Soaps are sodium or potassium salts of long chain carboxylic acids. They contain two ends having different properties: the carboxylic acid part which is hydrophobic and the ionic end (Na+ or K+) which is hydrophilic as shown in the following figure.
Dirt present in clothes is a hydrocarbon. When soap is used in water, the soap molecules tend to surround the dirt such that they form a cluster in which the hydrophobic tails are in the interior of the cluster and the hydrophilic part are on the surface of the cluster (see figure below). The hydrophilic part dissolves in water and the hydrophobic part dissolves in the hydrocarbon (dirt). This formation or cluster is called micelle.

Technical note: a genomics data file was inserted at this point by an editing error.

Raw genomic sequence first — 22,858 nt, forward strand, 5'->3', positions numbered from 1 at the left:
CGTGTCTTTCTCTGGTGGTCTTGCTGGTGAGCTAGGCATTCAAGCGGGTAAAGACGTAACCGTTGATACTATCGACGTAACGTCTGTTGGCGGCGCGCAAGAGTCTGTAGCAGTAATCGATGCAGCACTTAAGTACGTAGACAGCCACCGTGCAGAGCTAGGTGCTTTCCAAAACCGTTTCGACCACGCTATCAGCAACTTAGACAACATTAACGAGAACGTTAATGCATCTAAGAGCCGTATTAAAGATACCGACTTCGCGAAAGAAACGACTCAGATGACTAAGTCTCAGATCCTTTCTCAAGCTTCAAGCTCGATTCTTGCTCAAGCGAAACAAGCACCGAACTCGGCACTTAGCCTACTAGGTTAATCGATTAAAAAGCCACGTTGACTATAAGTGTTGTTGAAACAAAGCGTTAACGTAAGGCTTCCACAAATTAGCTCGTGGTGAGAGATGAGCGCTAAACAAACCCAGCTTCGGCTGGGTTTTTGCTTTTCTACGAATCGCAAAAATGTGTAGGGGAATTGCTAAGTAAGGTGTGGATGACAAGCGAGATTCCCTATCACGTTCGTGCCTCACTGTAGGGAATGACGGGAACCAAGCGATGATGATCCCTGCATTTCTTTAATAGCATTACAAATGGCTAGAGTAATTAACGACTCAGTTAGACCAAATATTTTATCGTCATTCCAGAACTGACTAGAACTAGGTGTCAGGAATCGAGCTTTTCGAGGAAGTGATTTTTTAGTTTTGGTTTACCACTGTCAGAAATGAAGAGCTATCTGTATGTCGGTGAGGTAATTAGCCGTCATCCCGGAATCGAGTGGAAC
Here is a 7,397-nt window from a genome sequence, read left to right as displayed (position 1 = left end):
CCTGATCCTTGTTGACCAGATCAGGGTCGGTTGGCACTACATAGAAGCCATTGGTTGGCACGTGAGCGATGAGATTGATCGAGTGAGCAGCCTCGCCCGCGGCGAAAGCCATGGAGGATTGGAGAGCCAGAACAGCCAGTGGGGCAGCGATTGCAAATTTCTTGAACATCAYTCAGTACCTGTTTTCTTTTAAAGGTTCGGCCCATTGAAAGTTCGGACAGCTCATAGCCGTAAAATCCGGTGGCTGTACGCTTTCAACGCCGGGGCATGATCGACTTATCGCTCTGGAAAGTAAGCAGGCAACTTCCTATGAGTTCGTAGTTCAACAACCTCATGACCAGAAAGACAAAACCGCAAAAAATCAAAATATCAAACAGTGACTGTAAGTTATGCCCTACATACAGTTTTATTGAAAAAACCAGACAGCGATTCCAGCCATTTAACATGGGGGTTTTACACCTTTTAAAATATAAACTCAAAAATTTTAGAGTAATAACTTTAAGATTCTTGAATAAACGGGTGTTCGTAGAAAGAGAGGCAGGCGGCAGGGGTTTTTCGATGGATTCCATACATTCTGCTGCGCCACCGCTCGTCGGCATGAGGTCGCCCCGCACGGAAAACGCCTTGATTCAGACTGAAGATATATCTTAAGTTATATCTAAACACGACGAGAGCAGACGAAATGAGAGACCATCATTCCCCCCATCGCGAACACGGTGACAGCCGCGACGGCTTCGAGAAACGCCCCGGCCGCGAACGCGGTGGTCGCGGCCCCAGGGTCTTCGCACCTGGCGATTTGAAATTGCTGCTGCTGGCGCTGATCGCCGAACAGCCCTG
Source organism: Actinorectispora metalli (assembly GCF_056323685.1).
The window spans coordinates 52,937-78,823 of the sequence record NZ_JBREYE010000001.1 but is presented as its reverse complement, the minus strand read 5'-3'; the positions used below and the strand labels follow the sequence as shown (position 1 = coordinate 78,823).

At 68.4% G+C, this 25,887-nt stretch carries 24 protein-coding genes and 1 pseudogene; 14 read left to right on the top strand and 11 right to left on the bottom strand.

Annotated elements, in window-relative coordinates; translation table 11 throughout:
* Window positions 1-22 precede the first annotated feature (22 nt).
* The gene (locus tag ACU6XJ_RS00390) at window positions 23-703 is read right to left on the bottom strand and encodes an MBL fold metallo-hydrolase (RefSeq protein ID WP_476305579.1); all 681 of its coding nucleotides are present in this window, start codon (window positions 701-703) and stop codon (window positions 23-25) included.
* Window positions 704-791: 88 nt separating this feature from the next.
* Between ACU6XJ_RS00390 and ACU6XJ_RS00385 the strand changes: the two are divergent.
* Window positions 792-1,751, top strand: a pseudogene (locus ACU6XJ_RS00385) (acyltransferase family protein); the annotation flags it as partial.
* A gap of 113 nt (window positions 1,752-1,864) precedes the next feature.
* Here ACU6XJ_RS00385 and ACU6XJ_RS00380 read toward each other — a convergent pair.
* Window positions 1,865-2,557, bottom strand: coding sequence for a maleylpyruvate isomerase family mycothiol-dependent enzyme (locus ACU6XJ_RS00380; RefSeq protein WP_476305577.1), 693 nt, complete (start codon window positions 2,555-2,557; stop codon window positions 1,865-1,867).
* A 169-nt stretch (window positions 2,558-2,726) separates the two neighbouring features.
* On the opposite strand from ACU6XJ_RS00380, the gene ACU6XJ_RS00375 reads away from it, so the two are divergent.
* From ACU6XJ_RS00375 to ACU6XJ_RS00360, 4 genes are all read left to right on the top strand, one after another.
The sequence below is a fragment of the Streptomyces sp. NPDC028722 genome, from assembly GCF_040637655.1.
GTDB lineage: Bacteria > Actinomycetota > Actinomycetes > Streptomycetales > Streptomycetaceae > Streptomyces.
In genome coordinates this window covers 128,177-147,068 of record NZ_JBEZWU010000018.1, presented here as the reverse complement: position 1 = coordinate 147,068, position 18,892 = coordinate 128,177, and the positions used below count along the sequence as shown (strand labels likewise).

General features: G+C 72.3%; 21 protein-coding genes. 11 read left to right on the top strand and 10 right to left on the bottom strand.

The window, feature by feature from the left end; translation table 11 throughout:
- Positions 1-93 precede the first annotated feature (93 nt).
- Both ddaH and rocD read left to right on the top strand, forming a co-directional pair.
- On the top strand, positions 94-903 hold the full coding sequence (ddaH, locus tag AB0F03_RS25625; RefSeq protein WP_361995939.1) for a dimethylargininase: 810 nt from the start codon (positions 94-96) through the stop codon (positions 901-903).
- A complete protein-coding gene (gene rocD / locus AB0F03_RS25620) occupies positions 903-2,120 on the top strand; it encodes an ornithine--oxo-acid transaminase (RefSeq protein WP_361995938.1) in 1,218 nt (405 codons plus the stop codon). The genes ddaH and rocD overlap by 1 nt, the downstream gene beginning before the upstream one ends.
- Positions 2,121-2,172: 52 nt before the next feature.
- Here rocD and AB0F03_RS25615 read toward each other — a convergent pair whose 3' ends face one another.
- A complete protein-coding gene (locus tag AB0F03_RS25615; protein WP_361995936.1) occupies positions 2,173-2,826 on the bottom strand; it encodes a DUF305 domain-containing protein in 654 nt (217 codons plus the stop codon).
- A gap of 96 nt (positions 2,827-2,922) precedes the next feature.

Agitating the water by hand or brush forces the hydrophilic end to move along the direction of flow of water, dragging the micelle out of the clothes and the dirt stuck to the micelle is rinsed away. In this way, soaps perform the cleansing action.
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